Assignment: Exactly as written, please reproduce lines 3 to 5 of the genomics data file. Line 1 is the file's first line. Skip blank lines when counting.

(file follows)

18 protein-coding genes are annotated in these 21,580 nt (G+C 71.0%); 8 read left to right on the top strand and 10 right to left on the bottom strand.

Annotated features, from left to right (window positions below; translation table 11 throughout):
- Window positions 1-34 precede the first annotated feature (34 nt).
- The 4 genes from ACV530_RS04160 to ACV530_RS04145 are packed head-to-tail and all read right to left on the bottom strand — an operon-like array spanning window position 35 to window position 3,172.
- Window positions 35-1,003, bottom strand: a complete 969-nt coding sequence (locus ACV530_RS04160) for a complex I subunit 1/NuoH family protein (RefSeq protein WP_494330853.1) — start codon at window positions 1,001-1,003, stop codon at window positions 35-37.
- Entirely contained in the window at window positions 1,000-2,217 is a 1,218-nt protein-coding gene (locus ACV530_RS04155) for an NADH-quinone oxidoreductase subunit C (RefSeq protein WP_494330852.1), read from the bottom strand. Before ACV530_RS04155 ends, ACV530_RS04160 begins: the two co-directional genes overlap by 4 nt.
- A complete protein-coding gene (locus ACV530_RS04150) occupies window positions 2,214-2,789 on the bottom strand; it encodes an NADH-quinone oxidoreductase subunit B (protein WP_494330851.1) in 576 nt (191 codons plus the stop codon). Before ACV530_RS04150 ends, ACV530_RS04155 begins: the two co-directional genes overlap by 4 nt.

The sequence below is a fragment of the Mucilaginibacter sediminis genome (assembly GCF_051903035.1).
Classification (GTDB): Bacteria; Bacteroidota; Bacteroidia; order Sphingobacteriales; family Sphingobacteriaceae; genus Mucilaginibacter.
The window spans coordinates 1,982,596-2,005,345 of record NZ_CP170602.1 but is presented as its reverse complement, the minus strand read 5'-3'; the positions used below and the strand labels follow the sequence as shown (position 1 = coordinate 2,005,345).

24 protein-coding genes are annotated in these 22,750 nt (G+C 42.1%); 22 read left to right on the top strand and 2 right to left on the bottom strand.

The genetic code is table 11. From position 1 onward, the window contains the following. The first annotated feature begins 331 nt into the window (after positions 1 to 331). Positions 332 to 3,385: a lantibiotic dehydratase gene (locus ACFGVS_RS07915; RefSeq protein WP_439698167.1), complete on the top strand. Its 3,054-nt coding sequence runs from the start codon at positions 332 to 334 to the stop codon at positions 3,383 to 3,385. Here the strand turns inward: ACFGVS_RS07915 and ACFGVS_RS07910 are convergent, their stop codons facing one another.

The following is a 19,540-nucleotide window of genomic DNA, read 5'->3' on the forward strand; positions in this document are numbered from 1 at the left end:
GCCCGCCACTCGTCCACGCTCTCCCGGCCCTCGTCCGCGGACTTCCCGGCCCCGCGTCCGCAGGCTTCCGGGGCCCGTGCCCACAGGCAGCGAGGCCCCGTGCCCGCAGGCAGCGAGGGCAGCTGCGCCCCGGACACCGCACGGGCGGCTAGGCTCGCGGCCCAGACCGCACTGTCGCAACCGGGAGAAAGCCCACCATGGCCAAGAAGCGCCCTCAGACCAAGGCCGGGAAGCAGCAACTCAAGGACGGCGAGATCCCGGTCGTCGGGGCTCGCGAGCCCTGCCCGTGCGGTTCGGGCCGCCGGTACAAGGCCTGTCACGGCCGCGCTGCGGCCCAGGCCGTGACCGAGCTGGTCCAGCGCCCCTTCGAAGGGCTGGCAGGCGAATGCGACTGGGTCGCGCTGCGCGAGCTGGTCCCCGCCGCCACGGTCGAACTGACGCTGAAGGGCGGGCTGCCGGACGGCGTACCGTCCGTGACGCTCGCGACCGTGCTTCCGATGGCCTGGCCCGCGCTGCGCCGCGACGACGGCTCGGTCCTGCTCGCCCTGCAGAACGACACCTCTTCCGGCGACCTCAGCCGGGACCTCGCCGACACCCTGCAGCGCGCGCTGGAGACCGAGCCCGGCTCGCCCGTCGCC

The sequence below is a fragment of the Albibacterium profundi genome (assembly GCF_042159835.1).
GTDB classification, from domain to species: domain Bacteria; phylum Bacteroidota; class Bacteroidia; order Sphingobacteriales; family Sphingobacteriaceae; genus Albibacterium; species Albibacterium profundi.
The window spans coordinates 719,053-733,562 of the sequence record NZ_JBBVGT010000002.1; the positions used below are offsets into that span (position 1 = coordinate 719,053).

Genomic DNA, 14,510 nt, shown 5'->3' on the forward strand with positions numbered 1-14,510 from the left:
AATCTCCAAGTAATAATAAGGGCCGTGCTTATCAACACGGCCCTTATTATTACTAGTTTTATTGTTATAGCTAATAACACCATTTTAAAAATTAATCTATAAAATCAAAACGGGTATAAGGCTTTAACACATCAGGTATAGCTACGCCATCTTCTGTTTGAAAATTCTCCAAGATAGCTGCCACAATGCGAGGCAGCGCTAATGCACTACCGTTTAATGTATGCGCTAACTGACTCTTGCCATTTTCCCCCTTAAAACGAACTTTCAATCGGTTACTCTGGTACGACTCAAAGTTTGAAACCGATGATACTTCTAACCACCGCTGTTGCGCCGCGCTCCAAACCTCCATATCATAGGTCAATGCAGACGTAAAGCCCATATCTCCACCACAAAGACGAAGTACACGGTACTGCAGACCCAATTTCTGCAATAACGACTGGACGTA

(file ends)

- Window positions 1-34 precede the first annotated feature (34 nt).
- The 4 genes from ACV530_RS04160 to ACV530_RS04145 are packed head-to-tail and all read right to left on the bottom strand — an operon-like array spanning window position 35 to window position 3,172.
- Window positions 35-1,003, bottom strand: a complete 969-nt coding sequence (locus ACV530_RS04160) for a complex I subunit 1/NuoH family protein (RefSeq protein WP_494330853.1) — start codon at window positions 1,001-1,003, stop codon at window positions 35-37.